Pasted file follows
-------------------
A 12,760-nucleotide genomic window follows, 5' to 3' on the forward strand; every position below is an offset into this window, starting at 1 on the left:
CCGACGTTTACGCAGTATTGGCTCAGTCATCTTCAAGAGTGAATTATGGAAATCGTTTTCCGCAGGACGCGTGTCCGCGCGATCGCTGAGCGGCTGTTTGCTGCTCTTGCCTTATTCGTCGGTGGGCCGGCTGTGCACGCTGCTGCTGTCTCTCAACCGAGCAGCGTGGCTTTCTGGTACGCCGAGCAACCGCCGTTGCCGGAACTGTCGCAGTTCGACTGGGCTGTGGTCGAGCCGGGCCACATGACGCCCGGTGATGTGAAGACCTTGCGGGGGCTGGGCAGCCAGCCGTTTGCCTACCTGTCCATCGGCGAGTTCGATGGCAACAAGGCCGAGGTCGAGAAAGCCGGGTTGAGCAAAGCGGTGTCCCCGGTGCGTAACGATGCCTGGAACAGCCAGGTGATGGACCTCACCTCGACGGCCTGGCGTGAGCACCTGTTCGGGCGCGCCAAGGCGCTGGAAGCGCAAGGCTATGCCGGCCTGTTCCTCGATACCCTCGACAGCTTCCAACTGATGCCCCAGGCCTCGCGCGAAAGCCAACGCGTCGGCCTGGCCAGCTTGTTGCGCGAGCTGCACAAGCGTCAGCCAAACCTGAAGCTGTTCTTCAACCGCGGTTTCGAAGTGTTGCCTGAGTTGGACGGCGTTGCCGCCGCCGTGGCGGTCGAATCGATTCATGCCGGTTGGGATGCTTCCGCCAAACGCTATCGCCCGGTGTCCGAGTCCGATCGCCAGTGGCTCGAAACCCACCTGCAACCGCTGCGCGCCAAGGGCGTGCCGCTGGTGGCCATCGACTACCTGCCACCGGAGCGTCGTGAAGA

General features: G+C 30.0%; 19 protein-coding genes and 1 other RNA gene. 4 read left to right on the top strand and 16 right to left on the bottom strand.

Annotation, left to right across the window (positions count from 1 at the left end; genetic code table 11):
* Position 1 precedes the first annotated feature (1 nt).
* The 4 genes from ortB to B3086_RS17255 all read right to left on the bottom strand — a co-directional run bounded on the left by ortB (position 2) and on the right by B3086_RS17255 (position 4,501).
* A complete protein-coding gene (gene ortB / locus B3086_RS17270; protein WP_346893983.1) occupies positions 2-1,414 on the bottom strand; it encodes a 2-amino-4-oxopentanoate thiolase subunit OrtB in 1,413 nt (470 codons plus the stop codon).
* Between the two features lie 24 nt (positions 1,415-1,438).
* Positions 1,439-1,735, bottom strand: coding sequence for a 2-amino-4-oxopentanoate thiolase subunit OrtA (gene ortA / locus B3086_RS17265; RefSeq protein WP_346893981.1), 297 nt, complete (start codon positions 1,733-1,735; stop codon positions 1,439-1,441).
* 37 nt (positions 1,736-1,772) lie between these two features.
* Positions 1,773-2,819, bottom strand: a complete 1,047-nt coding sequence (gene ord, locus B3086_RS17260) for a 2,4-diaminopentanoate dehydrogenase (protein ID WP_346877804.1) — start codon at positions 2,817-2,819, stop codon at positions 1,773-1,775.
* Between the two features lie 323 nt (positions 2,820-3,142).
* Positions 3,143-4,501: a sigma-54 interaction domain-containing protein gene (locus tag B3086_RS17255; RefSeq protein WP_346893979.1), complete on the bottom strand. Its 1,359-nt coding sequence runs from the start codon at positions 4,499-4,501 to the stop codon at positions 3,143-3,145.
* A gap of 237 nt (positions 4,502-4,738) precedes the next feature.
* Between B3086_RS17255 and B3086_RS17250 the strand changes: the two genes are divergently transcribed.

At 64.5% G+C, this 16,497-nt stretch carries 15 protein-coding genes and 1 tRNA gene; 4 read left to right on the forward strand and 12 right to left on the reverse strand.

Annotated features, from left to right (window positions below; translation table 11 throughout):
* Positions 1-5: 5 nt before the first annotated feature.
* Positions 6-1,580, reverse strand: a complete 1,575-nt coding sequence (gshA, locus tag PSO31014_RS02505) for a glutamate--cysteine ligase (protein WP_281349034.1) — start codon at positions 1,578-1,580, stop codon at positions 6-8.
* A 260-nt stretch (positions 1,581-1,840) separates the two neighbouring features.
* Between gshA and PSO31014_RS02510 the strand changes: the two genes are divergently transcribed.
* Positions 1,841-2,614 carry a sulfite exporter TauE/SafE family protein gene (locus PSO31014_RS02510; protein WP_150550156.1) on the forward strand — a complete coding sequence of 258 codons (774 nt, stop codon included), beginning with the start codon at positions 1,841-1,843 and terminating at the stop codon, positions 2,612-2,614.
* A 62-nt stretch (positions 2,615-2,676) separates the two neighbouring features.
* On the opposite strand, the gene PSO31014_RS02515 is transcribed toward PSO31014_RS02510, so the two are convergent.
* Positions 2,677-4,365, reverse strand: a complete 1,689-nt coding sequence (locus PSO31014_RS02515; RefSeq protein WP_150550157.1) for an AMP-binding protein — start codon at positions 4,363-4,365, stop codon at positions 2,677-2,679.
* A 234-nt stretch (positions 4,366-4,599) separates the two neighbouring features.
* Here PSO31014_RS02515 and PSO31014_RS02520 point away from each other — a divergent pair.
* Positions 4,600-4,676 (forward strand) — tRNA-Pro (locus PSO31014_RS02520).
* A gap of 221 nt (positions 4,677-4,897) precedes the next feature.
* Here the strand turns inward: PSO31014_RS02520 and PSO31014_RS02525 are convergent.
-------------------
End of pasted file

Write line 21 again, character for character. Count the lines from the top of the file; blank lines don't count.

* Between gshA and PSO31014_RS02510 the strand changes: the two genes are divergently transcribed.